The study of the character, availability and quality of groundwater…

Aqua Earth in business since 2002


Geohydrology is necessary to understand, quantify and  manage groundwater resources. Hydrogeology is the study of groundwater – it is sometimes referred to as geohydrology or groundwater hydrologyHydrogeology deals with how water gets into the ground (recharge), how it flows in the subsurface (through aquifers) and how groundwater interacts with the surrounding soil and rock (the geology)

Aqua Earth provides a range of specialist geohydrology services that include:


  • Groundwater feasibility studies
  • Exploration of groundwater studies
  • Construction site water supplies
  • Groundwater supply cost benefit modelling and assessments
    • Recharge estimation
    • Cost-benefit modelling
    • Risk assessment
    • Site assessments / characterisation


  • Borehole Siting
  • Drilling Supervision
  • Pump Test Supervision
  • Pump test analysis and flow characterisation


  • Groundwater feasibility study
  • Mine dewatering assessment
  • Mine dewatering design and determine inflow rates
  • Groundwater cost assessment
  • Quantification of long-term impact of dewatering on aquifers
  • Develop dewatering scenarios


  • Aerial photo and satellite imagery interpretations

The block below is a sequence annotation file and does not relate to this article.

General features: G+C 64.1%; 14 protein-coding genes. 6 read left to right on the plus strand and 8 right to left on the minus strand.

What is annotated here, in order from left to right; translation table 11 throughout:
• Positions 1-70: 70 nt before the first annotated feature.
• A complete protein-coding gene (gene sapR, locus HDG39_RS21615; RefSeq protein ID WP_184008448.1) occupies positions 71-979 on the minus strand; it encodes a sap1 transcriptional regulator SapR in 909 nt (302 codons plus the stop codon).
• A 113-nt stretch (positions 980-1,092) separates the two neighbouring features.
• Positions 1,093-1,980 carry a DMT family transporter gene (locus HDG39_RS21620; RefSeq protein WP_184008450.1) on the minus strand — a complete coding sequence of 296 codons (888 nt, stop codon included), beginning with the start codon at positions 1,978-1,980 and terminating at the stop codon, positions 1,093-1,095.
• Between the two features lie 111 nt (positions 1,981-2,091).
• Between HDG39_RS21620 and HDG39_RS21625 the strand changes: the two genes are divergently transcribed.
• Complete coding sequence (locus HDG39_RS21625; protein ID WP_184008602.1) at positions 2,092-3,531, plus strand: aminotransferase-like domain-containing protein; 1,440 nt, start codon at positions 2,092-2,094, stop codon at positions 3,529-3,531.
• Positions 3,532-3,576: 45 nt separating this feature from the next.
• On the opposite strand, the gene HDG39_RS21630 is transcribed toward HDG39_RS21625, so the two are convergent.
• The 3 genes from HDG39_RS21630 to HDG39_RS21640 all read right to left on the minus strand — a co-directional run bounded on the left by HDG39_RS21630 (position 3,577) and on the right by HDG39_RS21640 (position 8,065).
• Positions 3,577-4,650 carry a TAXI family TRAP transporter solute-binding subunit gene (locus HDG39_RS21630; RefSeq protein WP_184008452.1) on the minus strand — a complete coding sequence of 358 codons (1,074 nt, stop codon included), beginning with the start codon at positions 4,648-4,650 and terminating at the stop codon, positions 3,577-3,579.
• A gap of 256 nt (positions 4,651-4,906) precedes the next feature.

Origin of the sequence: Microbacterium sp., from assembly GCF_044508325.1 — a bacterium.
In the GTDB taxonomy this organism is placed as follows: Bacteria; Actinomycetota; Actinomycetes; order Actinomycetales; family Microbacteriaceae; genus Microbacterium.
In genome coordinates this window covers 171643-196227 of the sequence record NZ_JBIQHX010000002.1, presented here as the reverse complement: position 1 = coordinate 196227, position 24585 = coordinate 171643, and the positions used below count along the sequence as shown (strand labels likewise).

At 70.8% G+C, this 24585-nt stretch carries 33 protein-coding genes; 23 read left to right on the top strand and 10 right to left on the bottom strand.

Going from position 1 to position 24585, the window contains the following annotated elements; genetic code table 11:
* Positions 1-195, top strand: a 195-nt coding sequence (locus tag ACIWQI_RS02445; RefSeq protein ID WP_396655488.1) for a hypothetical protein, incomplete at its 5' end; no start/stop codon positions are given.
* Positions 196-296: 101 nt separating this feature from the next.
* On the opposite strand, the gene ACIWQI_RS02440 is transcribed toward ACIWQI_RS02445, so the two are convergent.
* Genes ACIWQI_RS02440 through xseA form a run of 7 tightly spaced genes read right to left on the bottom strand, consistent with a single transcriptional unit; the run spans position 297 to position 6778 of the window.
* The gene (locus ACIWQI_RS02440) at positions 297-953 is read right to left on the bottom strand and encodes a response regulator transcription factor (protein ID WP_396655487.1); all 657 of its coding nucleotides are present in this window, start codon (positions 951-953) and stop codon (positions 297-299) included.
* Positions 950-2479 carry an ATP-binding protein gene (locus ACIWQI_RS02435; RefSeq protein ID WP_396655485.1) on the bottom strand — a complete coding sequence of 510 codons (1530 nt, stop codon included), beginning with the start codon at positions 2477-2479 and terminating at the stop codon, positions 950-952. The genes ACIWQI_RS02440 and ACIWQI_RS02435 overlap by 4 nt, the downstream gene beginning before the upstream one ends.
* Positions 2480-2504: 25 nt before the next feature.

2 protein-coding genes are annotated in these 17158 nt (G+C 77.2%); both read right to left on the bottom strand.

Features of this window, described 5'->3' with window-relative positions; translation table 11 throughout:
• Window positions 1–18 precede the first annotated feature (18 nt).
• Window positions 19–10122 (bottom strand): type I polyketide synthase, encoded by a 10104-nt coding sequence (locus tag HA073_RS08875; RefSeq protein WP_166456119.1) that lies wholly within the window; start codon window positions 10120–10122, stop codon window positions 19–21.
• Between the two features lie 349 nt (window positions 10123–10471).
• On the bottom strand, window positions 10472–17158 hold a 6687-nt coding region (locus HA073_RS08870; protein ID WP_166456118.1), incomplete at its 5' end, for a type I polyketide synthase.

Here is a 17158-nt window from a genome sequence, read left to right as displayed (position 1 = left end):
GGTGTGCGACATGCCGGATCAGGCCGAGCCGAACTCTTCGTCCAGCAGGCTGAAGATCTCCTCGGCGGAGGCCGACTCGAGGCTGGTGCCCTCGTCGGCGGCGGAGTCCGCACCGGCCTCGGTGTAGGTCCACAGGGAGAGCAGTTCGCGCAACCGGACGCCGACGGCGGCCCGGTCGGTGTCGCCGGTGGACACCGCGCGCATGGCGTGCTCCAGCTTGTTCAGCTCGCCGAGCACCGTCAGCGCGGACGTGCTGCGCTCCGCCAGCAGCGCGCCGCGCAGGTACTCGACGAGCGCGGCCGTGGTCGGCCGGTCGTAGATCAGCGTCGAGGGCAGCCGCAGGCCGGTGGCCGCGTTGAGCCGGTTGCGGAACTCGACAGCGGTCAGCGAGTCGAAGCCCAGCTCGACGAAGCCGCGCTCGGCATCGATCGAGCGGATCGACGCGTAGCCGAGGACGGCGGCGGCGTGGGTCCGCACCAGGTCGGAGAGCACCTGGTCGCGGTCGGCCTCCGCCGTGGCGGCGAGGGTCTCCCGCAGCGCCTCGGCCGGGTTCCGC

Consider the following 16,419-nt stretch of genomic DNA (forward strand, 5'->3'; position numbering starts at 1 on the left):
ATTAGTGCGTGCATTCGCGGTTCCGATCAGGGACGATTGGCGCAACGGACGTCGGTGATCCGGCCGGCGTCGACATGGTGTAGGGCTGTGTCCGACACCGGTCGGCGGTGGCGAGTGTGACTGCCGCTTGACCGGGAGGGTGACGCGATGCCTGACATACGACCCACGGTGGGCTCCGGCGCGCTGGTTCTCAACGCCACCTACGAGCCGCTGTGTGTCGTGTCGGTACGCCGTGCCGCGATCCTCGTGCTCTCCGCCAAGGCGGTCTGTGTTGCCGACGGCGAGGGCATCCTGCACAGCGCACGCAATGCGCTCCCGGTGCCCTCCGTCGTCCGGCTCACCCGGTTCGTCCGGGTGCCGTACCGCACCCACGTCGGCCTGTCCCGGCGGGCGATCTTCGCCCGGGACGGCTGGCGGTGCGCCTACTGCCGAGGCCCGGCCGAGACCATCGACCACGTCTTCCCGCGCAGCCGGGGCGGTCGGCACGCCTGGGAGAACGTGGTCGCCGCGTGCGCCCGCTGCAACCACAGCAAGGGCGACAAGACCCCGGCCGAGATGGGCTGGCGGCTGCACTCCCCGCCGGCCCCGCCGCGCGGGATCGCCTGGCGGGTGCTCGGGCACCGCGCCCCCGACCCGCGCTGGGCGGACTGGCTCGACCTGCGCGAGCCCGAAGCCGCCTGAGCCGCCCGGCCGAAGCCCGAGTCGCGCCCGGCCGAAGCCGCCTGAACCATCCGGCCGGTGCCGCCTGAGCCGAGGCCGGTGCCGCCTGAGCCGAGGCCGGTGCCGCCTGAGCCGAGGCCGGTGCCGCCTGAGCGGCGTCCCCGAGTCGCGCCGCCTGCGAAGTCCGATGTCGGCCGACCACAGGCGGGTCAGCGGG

• Desktop geohydrological  studies
  • Regional hydrogeological mapping
  • Mapping and zoning
  • Detailed foundation investigation and recommendations 
  • Earthwork and foundation design and monitoring


  • Site selection of waste sites and tailing dams 
  • Modelling of groundwater flow rate and direction and contamination migration rate/s
  • Recommendations on remediation strategies
  • Determining groundwater protection zones


Groundwater is water located beneath the ground surface in soil pore spaces and in the fractures of lithologic formations. A unit of rock or an unconsolidated deposit is called an aquifer when it can yield a usable quantity of water. The depth at which soil pore spaces or fractures and voids in rock become completely saturated with water is called the water table.

Groundwater is recharged from, and eventually flows to, the surface naturally; natural discharge often occurs at springs and seeps, and can form oases or wetlands.Groundwater is also often withdrawn for agricultural, municipal and industrial use by constructing and operating extraction wells. The study of the distribution and movement of groundwater is hydrogeology, also called groundwater hydrology.

Groundwater Monitoring

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Testing Services